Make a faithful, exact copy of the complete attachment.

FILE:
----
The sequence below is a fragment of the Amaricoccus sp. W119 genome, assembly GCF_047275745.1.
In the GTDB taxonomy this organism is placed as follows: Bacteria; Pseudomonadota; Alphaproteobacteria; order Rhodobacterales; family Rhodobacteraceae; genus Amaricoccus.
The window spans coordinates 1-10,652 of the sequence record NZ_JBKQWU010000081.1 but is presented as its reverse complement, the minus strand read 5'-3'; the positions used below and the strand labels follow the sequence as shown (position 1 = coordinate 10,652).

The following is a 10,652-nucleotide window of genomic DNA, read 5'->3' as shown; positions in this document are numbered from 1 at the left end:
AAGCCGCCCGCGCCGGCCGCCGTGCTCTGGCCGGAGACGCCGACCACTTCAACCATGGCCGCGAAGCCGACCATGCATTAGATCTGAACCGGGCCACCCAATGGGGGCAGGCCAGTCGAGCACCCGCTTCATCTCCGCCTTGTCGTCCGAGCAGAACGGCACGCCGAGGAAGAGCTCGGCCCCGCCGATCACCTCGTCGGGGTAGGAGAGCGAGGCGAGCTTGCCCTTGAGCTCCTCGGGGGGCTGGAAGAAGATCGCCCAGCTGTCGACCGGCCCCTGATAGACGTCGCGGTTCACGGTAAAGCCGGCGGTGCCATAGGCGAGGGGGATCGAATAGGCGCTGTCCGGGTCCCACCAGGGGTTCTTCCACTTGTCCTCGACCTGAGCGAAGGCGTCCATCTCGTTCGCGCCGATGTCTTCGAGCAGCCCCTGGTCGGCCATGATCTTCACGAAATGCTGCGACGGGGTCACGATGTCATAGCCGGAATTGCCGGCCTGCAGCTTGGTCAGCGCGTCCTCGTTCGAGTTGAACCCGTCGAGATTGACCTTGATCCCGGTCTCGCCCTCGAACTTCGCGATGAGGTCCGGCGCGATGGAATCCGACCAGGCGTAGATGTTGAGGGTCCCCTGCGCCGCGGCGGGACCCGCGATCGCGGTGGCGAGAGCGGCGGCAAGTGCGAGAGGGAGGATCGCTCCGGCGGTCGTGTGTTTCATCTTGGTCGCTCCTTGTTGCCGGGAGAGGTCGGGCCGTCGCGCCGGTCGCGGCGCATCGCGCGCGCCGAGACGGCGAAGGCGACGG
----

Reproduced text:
The sequence below is a fragment of the Amaricoccus sp. W119 genome, assembly GCF_047275745.1.
In the GTDB taxonomy this organism is placed as follows: Bacteria; Pseudomonadota; Alphaproteobacteria; order Rhodobacterales; family Rhodobacteraceae; genus Amaricoccus.
The window spans coordinates 1-10,652 of the sequence record NZ_JBKQWU010000081.1 but is presented as its reverse complement, the minus strand read 5'-3'; the positions used below and the strand labels follow the sequence as shown (position 1 = coordinate 10,652).

The following is a 10,652-nucleotide window of genomic DNA, read 5'->3' as shown; positions in this document are numbered from 1 at the left end:
AAGCCGCCCGCGCCGGCCGCCGTGCTCTGGCCGGAGACGCCGACCACTTCAACCATGGCCGCGAAGCCGACCATGCATTAGATCTGAACCGGGCCACCCAATGGGGGCAGGCCAGTCGAGCACCCGCTTCATCTCCGCCTTGTCGTCCGAGCAGAACGGCACGCCGAGGAAGAGCTCGGCCCCGCCGATCACCTCGTCGGGGTAGGAGAGCGAGGCGAGCTTGCCCTTGAGCTCCTCGGGGGGCTGGAAGAAGATCGCCCAGCTGTCGACCGGCCCCTGATAGACGTCGCGGTTCACGGTAAAGCCGGCGGTGCCATAGGCGAGGGGGATCGAATAGGCGCTGTCCGGGTCCCACCAGGGGTTCTTCCACTTGTCCTCGACCTGAGCGAAGGCGTCCATCTCGTTCGCGCCGATGTCTTCGAGCAGCCCCTGGTCGGCCATGATCTTCACGAAATGCTGCGACGGGGTCACGATGTCATAGCCGGAATTGCCGGCCTGCAGCTTGGTCAGCGCGTCCTCGTTCGAGTTGAACCCGTCGAGATTGACCTTGATCCCGGTCTCGCCCTCGAACTTCGCGATGAGGTCCGGCGCGATGGAATCCGACCAGGCGTAGATGTTGAGGGTCCCCTGCGCCGCGGCGGGACCCGCGATCGCGGTGGCGAGAGCGGCGGCAAGTGCGAGAGGGAGGATCGCTCCGGCGGTCGTGTGTTTCATCTTGGTCGCTCCTTGTTGCCGGGAGAGGTCGGGCCGTCGCGCCGGTCGCGGCGCATCGCGCGCGCCGAGACGGCGAAGGCGACGG